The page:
OXFORD, MISSISSIPPI – Located about an hour from Memphis, Tennessee, just off Interstate 55, Oxford, Mississippi, attracts visitors with a welcoming dose of Southern hospitality and amenities largely found in bigger cities. One of the most surprising characteristics of this small town is the strong literary heritage held within. From famous authors to award-winning bookstores, the hometown of the University of Mississippi is brimming with literary footprints.
William Faulkner’s Rowan Oak
Start your literary tour of Oxford with a visit to Rowan Oak, the estate of William Faulkner. A Nobel Prize-winning author, Faulkner wrote vividly about a fictional Yoknapatawpha County, a place with strong resemblance to Lafayette County where Oxford, Mississippi, is located. Telling tales of colorful Southern characters, he boldly shared the roots and culture of rural America. From poetry to short stories to novels and even screenwriting, Faulkner continues to be a celebrated American literary phenomenon.
Rowan Oak was built in the late 1840s by Robert Sheegog. Faulkner and his family resided there from 1930 until his 1962 death and wrote several masterpieces such as “As I Lay Dying,” “Absalom, Absalom!,” “Light in August” and “A Fable” while there. It was Faulkner who named the house after the legend of the Rowan tree which was believed (by the Celtic people) to retain magic powers of protection. Today, the University of Mississippi owns and maintains Rowan Oak for memorial and educational purposes. Bailey Woods National Recreation Trail is a scenic walk connecting Rowan Oak to the University Museum at the University of Mississippi.
This year The University of Mississippi announces the 46th Annual Faulkner & Yoknapatawpha Conference from July 21-25, 2019. Sponsored by the Department of English and the Center for the Study of Southern Culture, the event is coordinated by the Office of Outreach and Continuing Education. The conference is a series of lectures and panels with some social events mixed in (a picnic at Rowan Oak, of course), but this year is even more special. On Tuesday, July 23, at 5:30 p.m., the state’s second literary trail marker will be unveiled at Rowan Oak. How fitting.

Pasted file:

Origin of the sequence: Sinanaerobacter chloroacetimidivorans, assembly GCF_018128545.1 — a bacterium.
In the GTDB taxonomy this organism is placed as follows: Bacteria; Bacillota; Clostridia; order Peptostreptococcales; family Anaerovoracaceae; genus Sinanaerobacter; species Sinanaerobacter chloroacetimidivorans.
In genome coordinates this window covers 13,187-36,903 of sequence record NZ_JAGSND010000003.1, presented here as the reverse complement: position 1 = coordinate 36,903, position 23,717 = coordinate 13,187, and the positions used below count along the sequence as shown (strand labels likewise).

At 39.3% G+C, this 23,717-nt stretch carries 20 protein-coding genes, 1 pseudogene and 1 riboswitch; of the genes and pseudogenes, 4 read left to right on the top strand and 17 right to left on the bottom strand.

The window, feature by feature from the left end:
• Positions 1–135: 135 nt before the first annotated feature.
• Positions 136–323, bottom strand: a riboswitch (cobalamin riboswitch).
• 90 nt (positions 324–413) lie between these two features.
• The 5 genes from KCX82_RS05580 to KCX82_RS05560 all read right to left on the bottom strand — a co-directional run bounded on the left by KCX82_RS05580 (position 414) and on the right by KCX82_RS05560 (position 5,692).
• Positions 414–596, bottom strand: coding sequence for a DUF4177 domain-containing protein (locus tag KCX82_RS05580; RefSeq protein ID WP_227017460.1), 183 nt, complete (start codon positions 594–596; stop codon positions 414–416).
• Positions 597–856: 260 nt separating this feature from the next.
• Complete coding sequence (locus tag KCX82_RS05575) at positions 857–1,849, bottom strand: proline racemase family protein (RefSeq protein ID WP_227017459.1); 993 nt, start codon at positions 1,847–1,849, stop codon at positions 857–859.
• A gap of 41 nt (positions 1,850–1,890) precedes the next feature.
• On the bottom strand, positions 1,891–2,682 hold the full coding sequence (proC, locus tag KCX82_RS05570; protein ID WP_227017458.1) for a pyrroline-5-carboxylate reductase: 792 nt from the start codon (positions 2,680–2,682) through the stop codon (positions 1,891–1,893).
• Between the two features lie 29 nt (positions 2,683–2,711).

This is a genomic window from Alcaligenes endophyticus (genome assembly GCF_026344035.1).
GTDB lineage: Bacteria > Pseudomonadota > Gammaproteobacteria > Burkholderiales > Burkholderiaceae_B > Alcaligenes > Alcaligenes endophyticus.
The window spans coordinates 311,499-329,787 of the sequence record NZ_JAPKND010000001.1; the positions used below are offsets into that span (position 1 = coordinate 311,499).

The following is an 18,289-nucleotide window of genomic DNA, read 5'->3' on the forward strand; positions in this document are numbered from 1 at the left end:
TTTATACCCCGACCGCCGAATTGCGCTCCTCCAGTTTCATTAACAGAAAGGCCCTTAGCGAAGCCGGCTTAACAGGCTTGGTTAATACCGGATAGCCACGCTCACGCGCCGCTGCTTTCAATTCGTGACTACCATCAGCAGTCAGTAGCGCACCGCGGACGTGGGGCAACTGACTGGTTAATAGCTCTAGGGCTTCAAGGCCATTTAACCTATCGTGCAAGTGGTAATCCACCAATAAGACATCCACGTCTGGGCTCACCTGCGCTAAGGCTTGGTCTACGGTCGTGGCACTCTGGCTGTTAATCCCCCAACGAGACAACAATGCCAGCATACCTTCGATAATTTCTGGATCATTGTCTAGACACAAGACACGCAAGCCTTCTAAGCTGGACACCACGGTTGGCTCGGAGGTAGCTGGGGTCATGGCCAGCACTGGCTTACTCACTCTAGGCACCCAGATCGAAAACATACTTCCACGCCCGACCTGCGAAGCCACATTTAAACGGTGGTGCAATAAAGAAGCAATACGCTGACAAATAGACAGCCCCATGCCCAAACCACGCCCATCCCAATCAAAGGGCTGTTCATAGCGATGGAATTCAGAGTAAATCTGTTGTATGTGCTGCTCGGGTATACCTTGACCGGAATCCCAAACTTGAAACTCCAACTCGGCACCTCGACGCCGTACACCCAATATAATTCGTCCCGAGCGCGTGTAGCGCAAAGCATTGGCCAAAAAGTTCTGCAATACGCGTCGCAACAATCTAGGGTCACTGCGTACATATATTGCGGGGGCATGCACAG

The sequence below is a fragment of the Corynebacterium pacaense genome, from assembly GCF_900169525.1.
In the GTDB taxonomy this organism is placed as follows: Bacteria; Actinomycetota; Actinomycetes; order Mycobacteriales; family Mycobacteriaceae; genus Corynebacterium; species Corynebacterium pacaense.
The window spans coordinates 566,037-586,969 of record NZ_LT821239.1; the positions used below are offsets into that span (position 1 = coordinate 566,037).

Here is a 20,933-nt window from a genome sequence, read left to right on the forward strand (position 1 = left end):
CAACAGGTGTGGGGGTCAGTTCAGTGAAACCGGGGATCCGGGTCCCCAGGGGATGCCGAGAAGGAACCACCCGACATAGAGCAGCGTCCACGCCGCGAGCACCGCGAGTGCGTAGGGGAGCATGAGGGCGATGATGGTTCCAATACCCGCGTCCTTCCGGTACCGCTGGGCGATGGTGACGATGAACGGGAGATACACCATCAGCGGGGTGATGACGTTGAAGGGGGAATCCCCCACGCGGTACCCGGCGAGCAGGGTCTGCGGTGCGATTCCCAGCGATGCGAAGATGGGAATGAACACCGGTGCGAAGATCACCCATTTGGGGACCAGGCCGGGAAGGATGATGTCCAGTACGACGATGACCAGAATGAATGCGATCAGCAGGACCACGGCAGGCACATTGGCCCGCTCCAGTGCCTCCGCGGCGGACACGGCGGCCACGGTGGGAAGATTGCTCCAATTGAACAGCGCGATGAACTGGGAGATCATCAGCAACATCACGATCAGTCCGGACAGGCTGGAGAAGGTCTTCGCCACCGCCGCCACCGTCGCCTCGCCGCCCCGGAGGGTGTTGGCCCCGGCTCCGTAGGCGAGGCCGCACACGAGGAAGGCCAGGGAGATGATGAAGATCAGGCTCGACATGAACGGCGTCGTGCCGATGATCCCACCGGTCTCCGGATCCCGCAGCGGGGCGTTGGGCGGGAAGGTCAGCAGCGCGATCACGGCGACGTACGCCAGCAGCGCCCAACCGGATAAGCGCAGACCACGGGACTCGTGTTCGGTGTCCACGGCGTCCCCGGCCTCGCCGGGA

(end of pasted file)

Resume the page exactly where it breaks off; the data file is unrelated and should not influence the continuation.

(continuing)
Other Oxford Literary must-see places
Oxford has a wealth of writing talent in addition to William Faulkner. In fact, the home of Stark Young, a 20th century poet, novelist, translator, essayist and theatre critic, is adjacent to the University Museum. Young has ties to Faulkner in that he arranged his first job outside Oxford in a New York City bookstore.
Housed on the second floor of the University of Mississippi Library you’ll find Archives and Special Collections displaying material related to Faulkner and other writers from the state including collections of Larry Brown’s (lived in Oxford most of his life) work, Barry Hannah (lived in Oxford from 1982 until his 2010 death) and Willie Morris (lived on campus from 1980 to 1990).
Arkansas-born John Grisham was raised in Mississippi and obtained degrees from both Mississippi State University (accounting) and Ole Miss (law). In 1990 after dabbling in writing, Grisham moved his family to Oxford. He closed his practice and finished his political career to focus on writing. Wise move as it turned out for the best-selling novelist and screenwriter.
What could be better than picking up Faulkner or Grisham’s work while in town? Check out Square Books–three bookstores a hundred feet apart on the square in Oxford–and enjoy a best-seller with coffee from the second-floor, in-house coffee bar. Don’t forget to take the little ones by Square Books, Jr. for great children’s book selections as well.
Accommodations for the literary-minded traveler
While Oxford offers a myriad of lodging types, the Graduate Oxford is a must for literary-minded travelers. With a prime location on the Square, enjoy a beautiful stay at a fancy hotel with a modern take on the area’s literary history, collegiate hints and chic décor. The lobby bar is filled with books…find one you like and nestle yourself into a nook or cranny that’s as cozy as they come.
Also, think of Chancellor’s House when you want a grandiose, elegant getaway reflecting on rich amenities found in yesteryear’s treasured memories. Enjoy the formal Tea Room and Cofield Reading room, complete with Faulkner portraits as you take a step back in time.
And, when your literary side needs balance, check out other attractions in the area such as antique shops, boutique stores, bike trails, culinary delights, festivals/annual events and more. Find more information on Oxford gems by checking out VisitOxfordMS.com.